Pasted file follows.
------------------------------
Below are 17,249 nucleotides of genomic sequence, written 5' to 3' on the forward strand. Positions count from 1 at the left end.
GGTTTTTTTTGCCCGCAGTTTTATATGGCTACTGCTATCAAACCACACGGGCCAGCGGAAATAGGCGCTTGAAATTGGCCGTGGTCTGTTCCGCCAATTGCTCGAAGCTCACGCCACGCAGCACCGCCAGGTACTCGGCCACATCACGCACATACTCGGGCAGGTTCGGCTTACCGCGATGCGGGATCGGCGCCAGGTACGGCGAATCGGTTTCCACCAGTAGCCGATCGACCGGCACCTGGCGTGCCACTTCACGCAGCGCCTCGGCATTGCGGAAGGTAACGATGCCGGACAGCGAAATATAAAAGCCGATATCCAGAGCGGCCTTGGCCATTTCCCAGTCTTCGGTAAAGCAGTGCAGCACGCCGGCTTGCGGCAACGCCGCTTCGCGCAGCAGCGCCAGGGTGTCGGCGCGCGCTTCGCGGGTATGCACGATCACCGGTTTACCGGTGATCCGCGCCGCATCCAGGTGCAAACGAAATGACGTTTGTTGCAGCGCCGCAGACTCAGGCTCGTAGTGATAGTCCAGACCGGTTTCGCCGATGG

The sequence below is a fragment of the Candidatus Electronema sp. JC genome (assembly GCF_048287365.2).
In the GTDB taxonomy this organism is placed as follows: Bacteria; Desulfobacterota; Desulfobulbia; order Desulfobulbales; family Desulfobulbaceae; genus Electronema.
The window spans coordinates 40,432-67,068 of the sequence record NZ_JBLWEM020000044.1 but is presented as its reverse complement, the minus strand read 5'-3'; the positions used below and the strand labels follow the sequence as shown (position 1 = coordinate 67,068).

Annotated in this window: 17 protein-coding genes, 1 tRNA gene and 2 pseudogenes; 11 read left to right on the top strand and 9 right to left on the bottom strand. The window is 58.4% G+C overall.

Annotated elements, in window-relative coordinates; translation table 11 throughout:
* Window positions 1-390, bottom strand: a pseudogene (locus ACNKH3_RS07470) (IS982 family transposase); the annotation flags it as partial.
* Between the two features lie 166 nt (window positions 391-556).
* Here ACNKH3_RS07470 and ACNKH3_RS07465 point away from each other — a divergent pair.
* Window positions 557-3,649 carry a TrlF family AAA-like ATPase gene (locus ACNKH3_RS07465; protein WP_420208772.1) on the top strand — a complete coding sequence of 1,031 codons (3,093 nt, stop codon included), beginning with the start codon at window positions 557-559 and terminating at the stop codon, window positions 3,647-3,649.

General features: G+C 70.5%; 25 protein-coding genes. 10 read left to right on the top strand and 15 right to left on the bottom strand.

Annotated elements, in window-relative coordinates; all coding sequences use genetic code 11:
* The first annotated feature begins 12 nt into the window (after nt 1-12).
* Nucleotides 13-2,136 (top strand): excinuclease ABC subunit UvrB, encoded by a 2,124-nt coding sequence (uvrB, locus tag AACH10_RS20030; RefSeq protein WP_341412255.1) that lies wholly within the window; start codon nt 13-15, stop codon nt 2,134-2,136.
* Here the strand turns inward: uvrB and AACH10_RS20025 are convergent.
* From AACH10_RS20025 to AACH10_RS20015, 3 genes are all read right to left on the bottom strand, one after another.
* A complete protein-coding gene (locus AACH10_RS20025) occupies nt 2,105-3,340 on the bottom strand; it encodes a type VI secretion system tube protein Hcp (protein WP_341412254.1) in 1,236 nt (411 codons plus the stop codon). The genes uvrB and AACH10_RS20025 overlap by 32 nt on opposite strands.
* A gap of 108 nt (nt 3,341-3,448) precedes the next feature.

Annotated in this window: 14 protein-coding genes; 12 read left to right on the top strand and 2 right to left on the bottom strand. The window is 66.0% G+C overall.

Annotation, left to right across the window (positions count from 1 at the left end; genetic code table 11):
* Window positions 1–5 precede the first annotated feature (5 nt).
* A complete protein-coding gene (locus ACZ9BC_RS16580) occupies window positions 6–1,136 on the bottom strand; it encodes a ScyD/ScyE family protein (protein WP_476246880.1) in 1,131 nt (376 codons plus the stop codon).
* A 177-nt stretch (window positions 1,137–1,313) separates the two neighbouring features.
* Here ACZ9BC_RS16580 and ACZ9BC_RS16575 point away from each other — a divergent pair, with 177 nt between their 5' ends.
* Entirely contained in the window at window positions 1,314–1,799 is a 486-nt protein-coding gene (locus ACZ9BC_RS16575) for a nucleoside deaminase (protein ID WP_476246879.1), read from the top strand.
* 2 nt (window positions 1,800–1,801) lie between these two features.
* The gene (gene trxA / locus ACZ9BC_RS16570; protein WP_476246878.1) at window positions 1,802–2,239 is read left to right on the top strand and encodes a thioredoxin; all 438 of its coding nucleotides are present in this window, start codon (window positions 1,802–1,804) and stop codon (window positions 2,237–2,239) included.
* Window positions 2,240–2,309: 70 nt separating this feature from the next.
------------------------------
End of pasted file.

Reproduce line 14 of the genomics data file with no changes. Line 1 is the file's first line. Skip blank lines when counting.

* The first annotated feature begins 12 nt into the window (after nt 1-12).